It's a book that features unusual characters: the protagonist is a 30-year-old warrior woman who wields a spear with great skills and who has a rich back story and an intriguing future story to look forward to.

It does not alter its sensibil
Jan 13, 2016 rated it really liked it
This is the first of 12 books in a series by Japanese author Nahoko Uehashi. In this first episode, a guard-for-hire named Balsa ends up being hired as Prince Chagum's body guard after she saves him from a river. Chagum is no ordinary prince though. His father wants him dead because he believes Chagnum is possessed by a water demon that will cause a catastrophic drought. Turns out that Chagum is host to a water spirit's egg and a catastrophic drought will occur if Chagum dies. But of course, no ...more
My friend recommended this, since i got this book with great price so i think why not.
Its very refreshing to read new genre after overloaded with western supernatural, fantasy or scifi novel, first i love how the author setting the main character a tough lady who can fighting well but still look soft and care toward everyone, but she is not perfect either and that made her more human and relateable to reader.

First read the prolog, even this book setting is a fantasy world you will know that this
Oct 15, 2011 rated it really liked it  ·  review of another edition
I first heard about Moribito from L’Arc~en~Ciel, their song entitled Shine was used as the opening song for the anime version of this book. When I saw the opening, I wasn’t impressed with it and decided not to look for the anime. Last year, a friend of mine (used to be my co work) told me that Seirei no Moribito (the title of the anime as well as the book) was awesome. I became more intrigued after reading the anime review by Kelly of The Gallery of Words.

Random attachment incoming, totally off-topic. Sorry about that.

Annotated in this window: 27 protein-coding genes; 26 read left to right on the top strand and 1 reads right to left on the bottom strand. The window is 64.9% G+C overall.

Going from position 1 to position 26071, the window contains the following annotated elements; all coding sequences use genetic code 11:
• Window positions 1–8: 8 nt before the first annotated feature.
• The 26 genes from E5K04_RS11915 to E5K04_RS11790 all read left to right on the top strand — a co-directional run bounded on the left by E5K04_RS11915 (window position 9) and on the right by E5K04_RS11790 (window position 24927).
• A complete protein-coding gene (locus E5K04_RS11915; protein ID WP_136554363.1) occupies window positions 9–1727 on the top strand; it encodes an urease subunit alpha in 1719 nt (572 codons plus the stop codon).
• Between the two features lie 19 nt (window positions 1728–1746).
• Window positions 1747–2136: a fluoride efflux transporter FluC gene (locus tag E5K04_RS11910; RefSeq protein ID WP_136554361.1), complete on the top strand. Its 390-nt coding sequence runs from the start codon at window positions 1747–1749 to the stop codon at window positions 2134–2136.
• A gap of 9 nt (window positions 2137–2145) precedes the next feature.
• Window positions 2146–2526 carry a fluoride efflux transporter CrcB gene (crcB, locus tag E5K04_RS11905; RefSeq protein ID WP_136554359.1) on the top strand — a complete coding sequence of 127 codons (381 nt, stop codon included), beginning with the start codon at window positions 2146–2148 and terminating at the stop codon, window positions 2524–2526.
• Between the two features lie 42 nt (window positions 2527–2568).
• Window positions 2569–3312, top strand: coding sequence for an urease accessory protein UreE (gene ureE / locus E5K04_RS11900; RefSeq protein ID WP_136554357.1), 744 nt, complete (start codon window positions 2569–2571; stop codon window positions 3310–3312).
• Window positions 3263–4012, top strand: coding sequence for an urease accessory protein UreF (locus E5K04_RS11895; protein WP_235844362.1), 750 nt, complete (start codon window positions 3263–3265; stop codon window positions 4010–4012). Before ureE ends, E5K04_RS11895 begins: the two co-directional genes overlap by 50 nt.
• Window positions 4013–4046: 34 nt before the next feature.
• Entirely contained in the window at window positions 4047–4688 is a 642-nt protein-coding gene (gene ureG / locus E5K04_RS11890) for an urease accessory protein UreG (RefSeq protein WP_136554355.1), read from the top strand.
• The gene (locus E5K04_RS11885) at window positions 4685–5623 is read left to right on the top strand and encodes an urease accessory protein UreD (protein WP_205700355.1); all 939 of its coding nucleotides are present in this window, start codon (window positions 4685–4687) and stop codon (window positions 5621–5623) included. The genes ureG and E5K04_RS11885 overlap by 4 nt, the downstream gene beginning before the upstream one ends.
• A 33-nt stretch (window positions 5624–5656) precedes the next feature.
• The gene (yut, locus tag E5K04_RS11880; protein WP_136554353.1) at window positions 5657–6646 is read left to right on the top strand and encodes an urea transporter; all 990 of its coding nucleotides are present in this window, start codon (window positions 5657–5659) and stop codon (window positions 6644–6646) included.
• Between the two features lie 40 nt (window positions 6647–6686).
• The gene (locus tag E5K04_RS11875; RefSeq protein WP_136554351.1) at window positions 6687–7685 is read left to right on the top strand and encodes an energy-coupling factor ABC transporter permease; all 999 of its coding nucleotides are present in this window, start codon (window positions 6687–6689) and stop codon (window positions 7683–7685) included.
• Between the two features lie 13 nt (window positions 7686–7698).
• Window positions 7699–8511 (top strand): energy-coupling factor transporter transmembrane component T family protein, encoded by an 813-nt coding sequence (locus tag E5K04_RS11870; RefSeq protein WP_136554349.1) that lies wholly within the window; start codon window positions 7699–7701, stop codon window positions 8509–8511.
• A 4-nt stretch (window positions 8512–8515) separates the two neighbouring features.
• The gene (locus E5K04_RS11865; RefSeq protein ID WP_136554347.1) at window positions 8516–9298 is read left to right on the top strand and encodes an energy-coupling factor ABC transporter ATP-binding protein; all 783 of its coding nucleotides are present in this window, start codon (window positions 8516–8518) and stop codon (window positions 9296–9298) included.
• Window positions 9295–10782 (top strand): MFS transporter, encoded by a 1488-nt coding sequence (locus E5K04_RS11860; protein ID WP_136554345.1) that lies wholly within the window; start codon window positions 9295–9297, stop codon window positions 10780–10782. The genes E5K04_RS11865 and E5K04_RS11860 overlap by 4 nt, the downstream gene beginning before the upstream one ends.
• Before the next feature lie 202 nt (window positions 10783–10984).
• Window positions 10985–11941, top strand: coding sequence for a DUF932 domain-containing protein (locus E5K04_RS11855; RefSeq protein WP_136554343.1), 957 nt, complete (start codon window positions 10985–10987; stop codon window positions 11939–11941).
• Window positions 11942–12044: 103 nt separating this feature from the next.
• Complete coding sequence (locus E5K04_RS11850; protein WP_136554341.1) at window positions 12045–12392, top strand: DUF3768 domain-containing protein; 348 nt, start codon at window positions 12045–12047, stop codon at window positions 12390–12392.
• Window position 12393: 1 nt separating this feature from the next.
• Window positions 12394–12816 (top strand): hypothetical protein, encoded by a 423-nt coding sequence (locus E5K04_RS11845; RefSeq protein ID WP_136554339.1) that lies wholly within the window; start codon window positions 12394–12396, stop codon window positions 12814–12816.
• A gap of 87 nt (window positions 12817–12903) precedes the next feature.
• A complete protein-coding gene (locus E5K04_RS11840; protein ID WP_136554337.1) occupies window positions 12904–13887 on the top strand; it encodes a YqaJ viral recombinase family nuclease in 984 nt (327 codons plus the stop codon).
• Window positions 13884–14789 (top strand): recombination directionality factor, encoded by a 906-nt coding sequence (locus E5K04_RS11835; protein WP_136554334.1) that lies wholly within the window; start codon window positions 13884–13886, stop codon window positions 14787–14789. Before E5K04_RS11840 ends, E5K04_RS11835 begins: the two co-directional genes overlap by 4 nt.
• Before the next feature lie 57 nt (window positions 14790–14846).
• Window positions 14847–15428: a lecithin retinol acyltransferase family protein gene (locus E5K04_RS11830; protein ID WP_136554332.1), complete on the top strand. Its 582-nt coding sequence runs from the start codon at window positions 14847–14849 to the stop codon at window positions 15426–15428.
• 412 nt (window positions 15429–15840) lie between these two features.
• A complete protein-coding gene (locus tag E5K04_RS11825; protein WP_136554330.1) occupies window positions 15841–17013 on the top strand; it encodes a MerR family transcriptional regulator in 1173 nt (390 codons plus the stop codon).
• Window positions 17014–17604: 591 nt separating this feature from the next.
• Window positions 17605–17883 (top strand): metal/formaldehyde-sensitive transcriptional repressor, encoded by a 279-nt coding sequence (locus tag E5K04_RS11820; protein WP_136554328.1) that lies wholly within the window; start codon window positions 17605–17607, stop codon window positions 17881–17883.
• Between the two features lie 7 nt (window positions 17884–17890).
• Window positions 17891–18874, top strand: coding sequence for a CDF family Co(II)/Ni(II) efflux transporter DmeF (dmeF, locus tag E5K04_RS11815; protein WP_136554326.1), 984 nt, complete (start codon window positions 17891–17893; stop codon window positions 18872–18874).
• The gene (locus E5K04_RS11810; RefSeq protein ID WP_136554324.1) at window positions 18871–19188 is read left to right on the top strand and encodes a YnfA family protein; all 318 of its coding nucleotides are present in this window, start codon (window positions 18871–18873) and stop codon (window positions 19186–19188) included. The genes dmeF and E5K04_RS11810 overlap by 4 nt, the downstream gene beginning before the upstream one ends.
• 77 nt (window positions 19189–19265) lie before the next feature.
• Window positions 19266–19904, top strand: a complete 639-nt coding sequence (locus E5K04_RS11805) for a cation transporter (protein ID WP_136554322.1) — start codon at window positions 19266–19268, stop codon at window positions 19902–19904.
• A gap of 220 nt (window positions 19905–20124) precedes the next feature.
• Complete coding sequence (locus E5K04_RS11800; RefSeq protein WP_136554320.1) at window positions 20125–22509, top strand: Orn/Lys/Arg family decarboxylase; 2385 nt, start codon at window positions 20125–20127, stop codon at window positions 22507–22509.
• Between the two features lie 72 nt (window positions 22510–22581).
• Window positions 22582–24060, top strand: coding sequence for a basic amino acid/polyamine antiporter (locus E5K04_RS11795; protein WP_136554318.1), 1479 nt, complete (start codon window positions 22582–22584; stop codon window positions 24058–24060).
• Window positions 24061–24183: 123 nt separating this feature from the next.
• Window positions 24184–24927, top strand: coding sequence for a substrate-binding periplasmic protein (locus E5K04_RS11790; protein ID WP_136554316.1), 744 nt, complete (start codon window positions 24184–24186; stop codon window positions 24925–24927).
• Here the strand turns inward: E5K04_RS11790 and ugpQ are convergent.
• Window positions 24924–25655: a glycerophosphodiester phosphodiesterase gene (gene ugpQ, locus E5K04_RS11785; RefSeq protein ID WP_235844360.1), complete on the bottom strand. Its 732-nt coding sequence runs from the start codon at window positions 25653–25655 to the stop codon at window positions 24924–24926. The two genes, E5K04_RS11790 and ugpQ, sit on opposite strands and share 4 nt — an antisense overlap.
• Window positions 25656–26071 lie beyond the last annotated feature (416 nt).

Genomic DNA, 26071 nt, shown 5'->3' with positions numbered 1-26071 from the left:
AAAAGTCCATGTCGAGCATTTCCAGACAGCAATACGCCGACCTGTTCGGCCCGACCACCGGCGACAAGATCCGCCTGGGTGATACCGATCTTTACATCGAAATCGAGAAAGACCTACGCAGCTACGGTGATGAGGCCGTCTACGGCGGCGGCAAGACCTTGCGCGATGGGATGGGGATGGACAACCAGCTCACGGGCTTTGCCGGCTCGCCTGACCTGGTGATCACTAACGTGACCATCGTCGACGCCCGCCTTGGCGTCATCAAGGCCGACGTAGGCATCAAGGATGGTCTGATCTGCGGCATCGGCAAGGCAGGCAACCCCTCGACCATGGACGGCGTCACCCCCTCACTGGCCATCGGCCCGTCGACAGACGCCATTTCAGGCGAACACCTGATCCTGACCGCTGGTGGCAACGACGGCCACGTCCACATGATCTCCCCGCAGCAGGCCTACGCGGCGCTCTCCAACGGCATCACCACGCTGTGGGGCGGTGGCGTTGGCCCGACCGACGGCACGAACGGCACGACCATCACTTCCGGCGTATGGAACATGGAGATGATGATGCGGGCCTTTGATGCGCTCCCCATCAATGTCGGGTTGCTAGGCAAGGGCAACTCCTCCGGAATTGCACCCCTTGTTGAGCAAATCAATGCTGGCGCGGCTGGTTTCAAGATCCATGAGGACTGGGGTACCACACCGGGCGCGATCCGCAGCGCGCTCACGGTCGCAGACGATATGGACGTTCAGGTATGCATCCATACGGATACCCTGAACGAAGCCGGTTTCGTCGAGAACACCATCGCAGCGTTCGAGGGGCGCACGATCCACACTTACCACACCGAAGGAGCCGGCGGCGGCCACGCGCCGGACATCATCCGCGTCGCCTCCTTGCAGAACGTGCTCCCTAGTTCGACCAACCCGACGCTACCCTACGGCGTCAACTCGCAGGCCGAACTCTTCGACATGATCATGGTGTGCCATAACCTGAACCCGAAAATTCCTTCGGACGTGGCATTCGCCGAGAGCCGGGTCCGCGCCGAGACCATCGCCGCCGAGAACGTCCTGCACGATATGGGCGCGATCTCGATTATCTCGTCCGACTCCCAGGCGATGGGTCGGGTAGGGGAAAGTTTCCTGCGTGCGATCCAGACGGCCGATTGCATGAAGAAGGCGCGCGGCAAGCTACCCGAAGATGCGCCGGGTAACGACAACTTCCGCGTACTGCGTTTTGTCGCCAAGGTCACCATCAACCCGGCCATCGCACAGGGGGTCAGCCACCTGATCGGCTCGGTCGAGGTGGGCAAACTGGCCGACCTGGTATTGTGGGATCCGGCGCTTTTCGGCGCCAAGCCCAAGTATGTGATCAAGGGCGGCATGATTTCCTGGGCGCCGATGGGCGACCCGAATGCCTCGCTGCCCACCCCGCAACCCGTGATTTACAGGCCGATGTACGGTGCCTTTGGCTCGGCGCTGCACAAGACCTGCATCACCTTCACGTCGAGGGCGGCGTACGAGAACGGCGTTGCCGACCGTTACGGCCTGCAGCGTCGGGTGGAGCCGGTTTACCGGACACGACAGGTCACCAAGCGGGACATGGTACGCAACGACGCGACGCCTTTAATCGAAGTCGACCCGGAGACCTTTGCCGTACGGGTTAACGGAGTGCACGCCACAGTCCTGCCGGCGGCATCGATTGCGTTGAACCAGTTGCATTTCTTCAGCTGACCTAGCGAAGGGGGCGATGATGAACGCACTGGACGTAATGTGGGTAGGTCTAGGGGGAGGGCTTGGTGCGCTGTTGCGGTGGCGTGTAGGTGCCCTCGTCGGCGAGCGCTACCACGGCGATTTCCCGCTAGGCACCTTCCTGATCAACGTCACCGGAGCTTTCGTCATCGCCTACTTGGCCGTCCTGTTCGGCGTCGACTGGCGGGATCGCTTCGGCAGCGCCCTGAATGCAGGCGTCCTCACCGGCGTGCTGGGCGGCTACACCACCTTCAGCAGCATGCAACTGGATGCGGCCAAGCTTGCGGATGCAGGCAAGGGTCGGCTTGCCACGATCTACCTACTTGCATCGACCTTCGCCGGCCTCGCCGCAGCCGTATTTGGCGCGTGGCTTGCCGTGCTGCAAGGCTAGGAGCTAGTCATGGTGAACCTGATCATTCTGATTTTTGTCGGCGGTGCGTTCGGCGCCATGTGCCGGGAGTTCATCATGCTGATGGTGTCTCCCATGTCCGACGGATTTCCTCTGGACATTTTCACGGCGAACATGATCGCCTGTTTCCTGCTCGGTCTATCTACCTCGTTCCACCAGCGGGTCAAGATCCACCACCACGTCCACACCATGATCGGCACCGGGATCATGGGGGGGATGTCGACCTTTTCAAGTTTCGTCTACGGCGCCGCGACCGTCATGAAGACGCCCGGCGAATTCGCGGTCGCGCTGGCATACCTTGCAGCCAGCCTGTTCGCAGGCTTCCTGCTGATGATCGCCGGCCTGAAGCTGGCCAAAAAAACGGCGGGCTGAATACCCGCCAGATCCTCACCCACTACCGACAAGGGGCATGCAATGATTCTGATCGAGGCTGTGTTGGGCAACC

On July 2011, I was visiting a book sale
Traci Loudin
Oct 27, 2012 added it
Recommends it for: fans of Japanese culture, fans of secondary-world fantasy
This was a great story about a warrior/bodyguard who is given an impossible mission to save the prince from an otherworldly predator. The prince turns out to be the Moribito, or guardian of an egg that spawns once a century. What I liked about this story was that it wasn't a "save the world" story. The characters were aware that although their mission was bigger than any one of them, it was only important to their area of the island. I haven't read many books where the characters are that... non ...more
L11_Nick Mamula
Feb 21, 2011 rated it really liked it
Shelves: fantasy-sci-fi
The themes in this book and the way in which they are presented are both powerful and wise. To start, the way in which Uehashi attacks gender roles in society is superb. Instead of relying on the males to represent the strength and power, Uehashi taps into the true power of the female. Throughout the story, it is the women who are subtly the wisest and the most brave. In addition to the gender issue, Uehashi makes sure to tap into ideas of moderation, and the importance of not being "more or les ...more
Soon after the spear-wielding bodyguard Balsa rescues Prince Chagum from drowning in a raging river, she is sent on a mission to protect the Prince from his father's hunters. Chagum's father, ruler of New Yogo, believes his son is inhabited by the embryo of a creature which, if it hatches, will causes catastrophic flooding in his empire. On the contrary, however, the egg that resides in Chagum is that of a water spirit that will save the kingdom if Chagum lives to see it born--if Balsa can prote ...more
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Nahoko Uehashi is the author of ten books in the Moribito series, which have sold more than a million copies and won many major literary awards in her native Japan. An associate professor at a Japanese university, she has a Ph.D. in cultural anthropology and studies indigenous peoples in Australia. She lives near Tokyo, Japan.

Other books in the series

守り人 (1 - 10 of 11 books)
  • Moribito II: Guardian of the Darkness (Moribito, #2)
  • 夢の守り人
  • 虚空の旅人
  • 神の守り人 来訪編
  • 神の守り人 帰還編
  • 蒼路の旅人
  • 天と地の守り人 第一部 ロタ王国編
  • 天と地の守り人 第二部 カンバル王国編
  • 天と地の守り人 第三部 新ヨゴ皇国編
  • 流れ行く者